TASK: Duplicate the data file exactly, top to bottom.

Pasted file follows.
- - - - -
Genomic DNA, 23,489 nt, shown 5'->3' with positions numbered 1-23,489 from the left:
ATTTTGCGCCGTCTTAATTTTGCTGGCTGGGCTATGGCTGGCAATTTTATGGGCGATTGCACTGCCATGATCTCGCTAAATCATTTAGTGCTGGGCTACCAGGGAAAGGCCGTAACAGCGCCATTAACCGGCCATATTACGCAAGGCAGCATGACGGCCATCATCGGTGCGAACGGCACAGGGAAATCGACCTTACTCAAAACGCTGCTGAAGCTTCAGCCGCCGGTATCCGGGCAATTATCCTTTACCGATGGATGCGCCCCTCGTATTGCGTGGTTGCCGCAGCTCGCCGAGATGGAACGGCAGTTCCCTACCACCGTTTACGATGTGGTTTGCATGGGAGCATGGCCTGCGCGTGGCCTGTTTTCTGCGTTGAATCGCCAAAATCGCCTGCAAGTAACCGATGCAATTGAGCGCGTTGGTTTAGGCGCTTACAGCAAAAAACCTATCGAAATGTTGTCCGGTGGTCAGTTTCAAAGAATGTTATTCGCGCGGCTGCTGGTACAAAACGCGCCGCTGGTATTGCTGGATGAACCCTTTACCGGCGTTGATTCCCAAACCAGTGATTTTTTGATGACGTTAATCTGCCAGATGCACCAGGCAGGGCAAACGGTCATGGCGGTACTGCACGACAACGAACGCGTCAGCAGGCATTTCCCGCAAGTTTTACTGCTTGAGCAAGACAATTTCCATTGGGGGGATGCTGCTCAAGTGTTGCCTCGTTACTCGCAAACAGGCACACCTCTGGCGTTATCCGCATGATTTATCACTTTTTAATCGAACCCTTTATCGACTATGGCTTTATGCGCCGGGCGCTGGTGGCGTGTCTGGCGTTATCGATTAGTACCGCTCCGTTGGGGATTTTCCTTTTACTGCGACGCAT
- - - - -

Genomic DNA, 23,489 nt, shown 5'->3' with positions numbered 1-23,489 from the left:
ATTTTGCGCCGTCTTAATTTTGCTGGCTGGGCTATGGCTGGCAATTTTATGGGCGATTGCACTGCCATGATCTCGCTAAATCATTTAGTGCTGGGCTACCAGGGAAAGGCCGTAACAGCGCCATTAACCGGCCATATTACGCAAGGCAGCATGACGGCCATCATCGGTGCGAACGGCACAGGGAAATCGACCTTACTCAAAACGCTGCTGAAGCTTCAGCCGCCGGTATCCGGGCAATTATCCTTTACCGATGGATGCGCCCCTCGTATTGCGTGGTTGCCGCAGCTCGCCGAGATGGAACGGCAGTTCCCTACCACCGTTTACGATGTGGTTTGCATGGGAGCATGGCCTGCGCGTGGCCTGTTTTCTGCGTTGAATCGCCAAAATCGCCTGCAAGTAACCGATGCAATTGAGCGCGTTGGTTTAGGCGCTTACAGCAAAAAACCTATCGAAATGTTGTCCGGTGGTCAGTTTCAAAGAATGTTATTCGCGCGGCTGCTGGTACAAAACGCGCCGCTGGTATTGCTGGATGAACCCTTTACCGGCGTTGATTCCCAAACCAGTGATTTTTTGATGACGTTAATCTGCCAGATGCACCAGGCAGGGCAAACGGTCATGGCGGTACTGCACGACAACGAACGCGTCAGCAGGCATTTCCCGCAAGTTTTACTGCTTGAGCAAGACAATTTCCATTGGGGGGATGCTGCTCAAGTGTTGCCTCGTTACTCGCAAACAGGCACACCTCTGGCGTTATCCGCATGATTTATCACTTTTTAATCGAACCCTTTATCGACTATGGCTTTATGCGCCGGGCGCTGGTGGCGTGTCTGGCGTTATCGATTAGTACCGCTCCGTTGGGGATTTTCCTTTTACTGCGACGCAT